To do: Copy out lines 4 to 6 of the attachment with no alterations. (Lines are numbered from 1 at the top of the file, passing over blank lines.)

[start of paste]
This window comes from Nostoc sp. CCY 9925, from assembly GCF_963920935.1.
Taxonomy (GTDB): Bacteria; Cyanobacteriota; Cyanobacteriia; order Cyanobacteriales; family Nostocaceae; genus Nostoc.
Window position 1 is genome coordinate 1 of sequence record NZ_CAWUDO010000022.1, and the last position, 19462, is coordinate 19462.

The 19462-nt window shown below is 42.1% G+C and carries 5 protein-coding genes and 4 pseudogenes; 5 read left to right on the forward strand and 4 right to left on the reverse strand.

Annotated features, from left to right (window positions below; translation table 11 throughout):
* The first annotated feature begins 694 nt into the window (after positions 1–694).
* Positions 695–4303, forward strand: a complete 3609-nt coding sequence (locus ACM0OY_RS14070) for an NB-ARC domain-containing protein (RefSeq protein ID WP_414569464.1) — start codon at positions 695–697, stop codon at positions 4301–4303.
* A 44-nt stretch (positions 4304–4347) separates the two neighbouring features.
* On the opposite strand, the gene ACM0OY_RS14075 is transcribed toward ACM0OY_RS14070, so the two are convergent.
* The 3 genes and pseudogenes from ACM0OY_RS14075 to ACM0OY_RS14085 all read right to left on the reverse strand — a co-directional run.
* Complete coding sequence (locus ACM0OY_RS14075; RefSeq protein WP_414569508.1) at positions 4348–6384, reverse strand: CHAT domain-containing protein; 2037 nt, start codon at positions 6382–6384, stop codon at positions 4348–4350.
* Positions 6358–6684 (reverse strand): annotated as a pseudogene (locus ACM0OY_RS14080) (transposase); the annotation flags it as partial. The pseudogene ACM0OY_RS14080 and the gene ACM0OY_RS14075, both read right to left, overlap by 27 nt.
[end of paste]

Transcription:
The 19462-nt window shown below is 42.1% G+C and carries 5 protein-coding genes and 4 pseudogenes; 5 read left to right on the forward strand and 4 right to left on the reverse strand.

Annotated features, from left to right (window positions below; translation table 11 throughout):
* The first annotated feature begins 694 nt into the window (after positions 1–694).